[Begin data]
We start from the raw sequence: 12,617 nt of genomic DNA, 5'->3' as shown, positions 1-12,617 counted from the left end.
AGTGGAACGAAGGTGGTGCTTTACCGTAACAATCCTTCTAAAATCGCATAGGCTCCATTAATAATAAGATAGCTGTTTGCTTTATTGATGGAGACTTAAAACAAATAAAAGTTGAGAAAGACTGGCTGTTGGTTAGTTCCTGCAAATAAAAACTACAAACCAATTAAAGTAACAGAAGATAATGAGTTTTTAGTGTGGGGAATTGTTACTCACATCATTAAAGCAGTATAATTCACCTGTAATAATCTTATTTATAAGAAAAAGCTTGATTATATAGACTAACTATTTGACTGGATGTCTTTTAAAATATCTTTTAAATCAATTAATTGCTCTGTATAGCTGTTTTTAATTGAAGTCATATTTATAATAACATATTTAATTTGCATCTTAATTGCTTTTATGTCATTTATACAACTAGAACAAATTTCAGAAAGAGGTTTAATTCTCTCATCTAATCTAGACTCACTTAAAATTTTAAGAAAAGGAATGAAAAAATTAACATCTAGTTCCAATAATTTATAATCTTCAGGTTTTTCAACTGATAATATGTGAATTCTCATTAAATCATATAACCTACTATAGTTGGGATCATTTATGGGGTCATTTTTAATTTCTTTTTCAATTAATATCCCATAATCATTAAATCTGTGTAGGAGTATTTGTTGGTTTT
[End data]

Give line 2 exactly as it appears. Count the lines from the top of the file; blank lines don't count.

AGTGGAACGAAGGTGGTGCTTTACCGTAACAATCCTTCTAAAATCGCATAGGCTCCATTAATAATAAGATAGCTGTTTGCTTTATTGATGGAGACTTAAAACAAATAAAAGTTGAGAAAGACTGGCTGTTGGTTAGTTCCTGCAAATAAAAACTACAAACCAATTAAAGTAACAGAAGATAATGAGTTTTTAGTGTGGGGAATTGTTACTCACATCATTAAAGCAGTATAATTCACCTGTAATAATCTTATTTATAAGAAAAAGCTTGATTATATAGACTAACTATTTGACTGGATGTCTTTTAAAATATCTTTTAAATCAATTAATTGCTCTGTATAGCTGTTTTTAATTGAAGTCATATTTATAATAACATATTTAATTTGCATCTTAATTGCTTTTATGTCATTTATACAACTAGAACAAATTTCAGAAAGAGGTTTAATTCTCTCATCTAATCTAGACTCACTTAAAATTTTAAGAAAAGGAATGAAAAAATTAACATCTAGTTCCAATAATTTATAATCTTCAGGTTTTTCAACTGATAATATGTGAATTCTCATTAAATCATATAACCTACTATAGTTGGGATCATTTATGGGGTCATTTTTAATTTCTTTTTCAATTAATATCCCATAATCATTAAATCTGTGTAGGAGTATTTGTTGGTTTT